I spent a week hiking in the Picos de Europa mountain range in Northern Spain with Connie (Noelle's mother). It was good hiking. I did an organized trip with a dozen other people, most of whom were from somewhere in Britain.
I'll be staying in Madrid for a month or two, and then I'm off to my next ultra-secret destination. In fact, at the moment it's even secret from me.
I've spent most of the time since my last update in Madrid, but I made a couple of small trips. The first was a trip to Sweden for a week. That's hardly enough time to even say I've been there, but it was nice. I spent a few days in Gothenburg on the western side of the country, and then a few days in Stockholm, which is the capital. Compared to Madrid, Sweden is the ultimate bastion of calmness and order. The Swedish people seem very nice, everything is very orderly and efficient, and people don't seem to be in a hurry or overly stressed about anything. It seems to have been completely taken over by McDonalds and Seven-Eleven. You see a good dozen of each on any given day just walking around. The other odd thing is that ATM machines always have a line at them. I'm not sure if this is some kind of national law or something. I also seemed to have trouble finding genuine Swedish food and paradoxically ended up eating Spanish food several times in Stockholm. Go figure!
I just got back to Madrid after spending a couple of weeks in the Basque country in Northern Spain. The Basques are an interesting group that has their own language and culture, but never actually had a country. A very small minority of the Basques want to be separate from Spain and are using terrorism to try to achieve this, but most of them hate violence and don't want to be separate anyway. They want their culture and heritage to be taken into account in Madrid, but don't really want to be separate. I was in a tiny little Bed & Breakfast in a small town doing work and enjoying the countryside.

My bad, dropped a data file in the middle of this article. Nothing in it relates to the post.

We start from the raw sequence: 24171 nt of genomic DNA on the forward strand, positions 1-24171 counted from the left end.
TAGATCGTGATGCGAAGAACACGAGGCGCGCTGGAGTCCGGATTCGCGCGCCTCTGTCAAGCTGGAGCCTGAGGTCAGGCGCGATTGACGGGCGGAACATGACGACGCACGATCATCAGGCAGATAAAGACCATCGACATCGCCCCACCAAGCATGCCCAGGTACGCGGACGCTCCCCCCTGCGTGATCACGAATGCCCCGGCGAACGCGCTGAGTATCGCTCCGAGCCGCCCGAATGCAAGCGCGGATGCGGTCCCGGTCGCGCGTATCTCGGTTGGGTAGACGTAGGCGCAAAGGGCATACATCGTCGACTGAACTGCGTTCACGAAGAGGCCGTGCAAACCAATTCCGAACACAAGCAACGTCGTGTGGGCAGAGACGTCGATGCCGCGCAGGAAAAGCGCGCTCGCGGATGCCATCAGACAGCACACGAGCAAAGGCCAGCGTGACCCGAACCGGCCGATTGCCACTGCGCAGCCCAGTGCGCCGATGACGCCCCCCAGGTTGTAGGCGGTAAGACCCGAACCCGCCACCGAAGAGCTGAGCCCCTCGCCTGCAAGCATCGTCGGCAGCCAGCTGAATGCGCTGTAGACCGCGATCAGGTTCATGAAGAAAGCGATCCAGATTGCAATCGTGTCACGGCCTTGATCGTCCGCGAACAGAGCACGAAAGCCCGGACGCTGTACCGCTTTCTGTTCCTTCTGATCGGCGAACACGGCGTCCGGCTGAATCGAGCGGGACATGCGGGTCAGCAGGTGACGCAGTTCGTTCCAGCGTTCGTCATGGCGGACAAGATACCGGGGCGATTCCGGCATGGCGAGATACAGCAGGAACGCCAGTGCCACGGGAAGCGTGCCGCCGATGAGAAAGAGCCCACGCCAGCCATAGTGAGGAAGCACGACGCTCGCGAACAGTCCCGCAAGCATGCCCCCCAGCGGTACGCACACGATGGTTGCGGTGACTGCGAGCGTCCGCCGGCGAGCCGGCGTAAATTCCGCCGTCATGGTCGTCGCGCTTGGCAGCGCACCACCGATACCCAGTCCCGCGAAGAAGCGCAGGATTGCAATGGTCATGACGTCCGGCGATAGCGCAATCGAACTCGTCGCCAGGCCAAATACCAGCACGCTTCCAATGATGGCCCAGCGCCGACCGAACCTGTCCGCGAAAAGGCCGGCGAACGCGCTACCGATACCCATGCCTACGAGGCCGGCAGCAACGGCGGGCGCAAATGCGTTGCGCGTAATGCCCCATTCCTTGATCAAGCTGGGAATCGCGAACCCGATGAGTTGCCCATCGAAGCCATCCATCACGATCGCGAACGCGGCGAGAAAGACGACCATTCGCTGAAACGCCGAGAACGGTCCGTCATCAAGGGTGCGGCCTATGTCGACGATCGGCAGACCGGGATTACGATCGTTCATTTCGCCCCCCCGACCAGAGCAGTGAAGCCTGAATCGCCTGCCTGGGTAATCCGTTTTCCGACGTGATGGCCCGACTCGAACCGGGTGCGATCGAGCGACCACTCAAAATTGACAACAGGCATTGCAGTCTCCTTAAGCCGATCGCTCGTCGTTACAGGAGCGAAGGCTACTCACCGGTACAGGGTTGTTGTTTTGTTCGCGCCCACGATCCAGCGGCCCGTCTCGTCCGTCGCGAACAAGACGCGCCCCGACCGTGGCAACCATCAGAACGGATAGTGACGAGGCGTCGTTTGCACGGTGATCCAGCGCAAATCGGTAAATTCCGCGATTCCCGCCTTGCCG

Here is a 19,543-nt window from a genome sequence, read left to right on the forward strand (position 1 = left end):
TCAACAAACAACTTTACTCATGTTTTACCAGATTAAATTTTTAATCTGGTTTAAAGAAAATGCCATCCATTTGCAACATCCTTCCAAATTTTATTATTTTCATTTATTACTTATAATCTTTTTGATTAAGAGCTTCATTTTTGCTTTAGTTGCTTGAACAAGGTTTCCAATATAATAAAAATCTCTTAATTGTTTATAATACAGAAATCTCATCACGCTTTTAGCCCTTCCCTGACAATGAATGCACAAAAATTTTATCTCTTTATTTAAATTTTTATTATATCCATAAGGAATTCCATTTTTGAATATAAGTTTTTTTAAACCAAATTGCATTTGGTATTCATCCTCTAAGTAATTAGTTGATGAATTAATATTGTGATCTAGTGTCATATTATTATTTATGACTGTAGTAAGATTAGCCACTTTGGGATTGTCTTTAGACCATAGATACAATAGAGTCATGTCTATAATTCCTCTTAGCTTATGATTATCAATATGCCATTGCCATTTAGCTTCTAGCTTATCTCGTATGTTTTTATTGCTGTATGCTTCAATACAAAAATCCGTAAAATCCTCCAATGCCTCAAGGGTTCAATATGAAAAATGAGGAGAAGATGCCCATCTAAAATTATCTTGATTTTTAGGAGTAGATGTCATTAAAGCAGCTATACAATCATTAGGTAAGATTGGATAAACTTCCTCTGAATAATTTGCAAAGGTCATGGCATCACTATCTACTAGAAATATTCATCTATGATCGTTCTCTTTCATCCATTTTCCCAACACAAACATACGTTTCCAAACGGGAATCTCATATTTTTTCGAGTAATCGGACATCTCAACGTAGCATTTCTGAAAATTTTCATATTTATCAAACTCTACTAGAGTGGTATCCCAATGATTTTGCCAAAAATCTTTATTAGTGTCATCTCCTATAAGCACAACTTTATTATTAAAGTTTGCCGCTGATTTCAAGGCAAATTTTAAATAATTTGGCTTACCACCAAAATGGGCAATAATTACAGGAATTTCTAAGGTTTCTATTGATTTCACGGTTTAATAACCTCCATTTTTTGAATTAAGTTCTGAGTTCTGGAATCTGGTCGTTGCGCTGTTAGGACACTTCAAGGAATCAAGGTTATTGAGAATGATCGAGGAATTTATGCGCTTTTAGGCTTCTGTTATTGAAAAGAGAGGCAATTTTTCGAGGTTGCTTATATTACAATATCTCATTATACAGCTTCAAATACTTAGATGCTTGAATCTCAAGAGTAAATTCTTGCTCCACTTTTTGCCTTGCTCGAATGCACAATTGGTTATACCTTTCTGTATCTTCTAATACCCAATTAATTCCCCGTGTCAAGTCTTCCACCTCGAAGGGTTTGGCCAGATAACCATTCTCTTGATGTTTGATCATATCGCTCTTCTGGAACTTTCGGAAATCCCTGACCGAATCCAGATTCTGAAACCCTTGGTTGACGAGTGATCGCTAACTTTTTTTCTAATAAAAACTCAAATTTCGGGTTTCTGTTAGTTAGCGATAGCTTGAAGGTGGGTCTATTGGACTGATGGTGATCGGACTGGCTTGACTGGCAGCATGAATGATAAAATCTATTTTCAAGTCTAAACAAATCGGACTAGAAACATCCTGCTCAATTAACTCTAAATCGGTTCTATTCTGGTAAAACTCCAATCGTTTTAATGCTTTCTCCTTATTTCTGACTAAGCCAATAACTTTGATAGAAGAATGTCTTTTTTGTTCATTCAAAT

I made another minor alteration to my appearance. I had some really minor surgery done on my head to get rid of a few unsightly lumps that became visible when I cut off all my hair, and I also did a newer version of my facial hair system. You can see the changes, along with a very manly looking bandage covering the stitches in the photo below. What do you think? Do I look pseudo-Spanish now?
You may be wondering why I seem to keep coming back to Madrid. Or perhaps, the identity of the mystery woman in the photo might intrigue you. They're obviously related. Let me take this opportunity to introduce my new girlfriend Amalia. We met exactly 3 months ago today. We actually met a week before that but didn't like each other all that much so that obviously shouldn't count. Then we went to see Spiderman, and for various reasons we're considering that our anniversary.
Amalia is a former professional musician (flutist), and is currently a journalist, radio personality and documentary filmmaker. She writes freelance (when we can be bothered to work at all) for several newspapers and magazines, and is also coauthoring a couple of books. Her radio program deals with literature, and is the most popular program on that subject in Spain. Her current big project is a documentary film called American Dreams. This will be a 13 part documentary which tries to investigate what is the force behind the American Dream that so powerfully attracts everyone else in the world. This dream is loved, hated, envied, despised and copied all over the world. Everywhere I go, people have an opinion about America. It's a strong reference point for everyone, and this documentary will attempt to examine why this is so. It will do it through interviews with some of the major players that have been responsible for shaping this dream, along with samples of their work and the dream in action. This project is in the early financing stages now, and will no doubt take a year or so to complete. Most of the production will be done in Canada, so there's a chance I might actually step foot in North America sometime in the next year. She got so involved in this project she decided to import her own American Dream to see if she can understand it from a closer distance. You can think of me as a giant research project. I'm also becoming a sort of consultant on the American Dreams project, so I'll soon be able to claim the probably unique distinction of being a Lumberjack-Geek-World-Traveling-Recumbent-Cyclist-Documentary-Filmmaker.
I have so far determined that I am abysmally bad at learning languages. My Spanish lessons are going extremely poorly. Actually, I need a word that means "even worse than abysmally bad", but can't think of it. Fortunately, Amalia speaks English better than I do so it isn't all that much of a problem when we leave Spain. She does have a few idiosyncrasies in her speech, but I am working hard at teaching her to sound like an ignorant savage like me.
Next - Middle East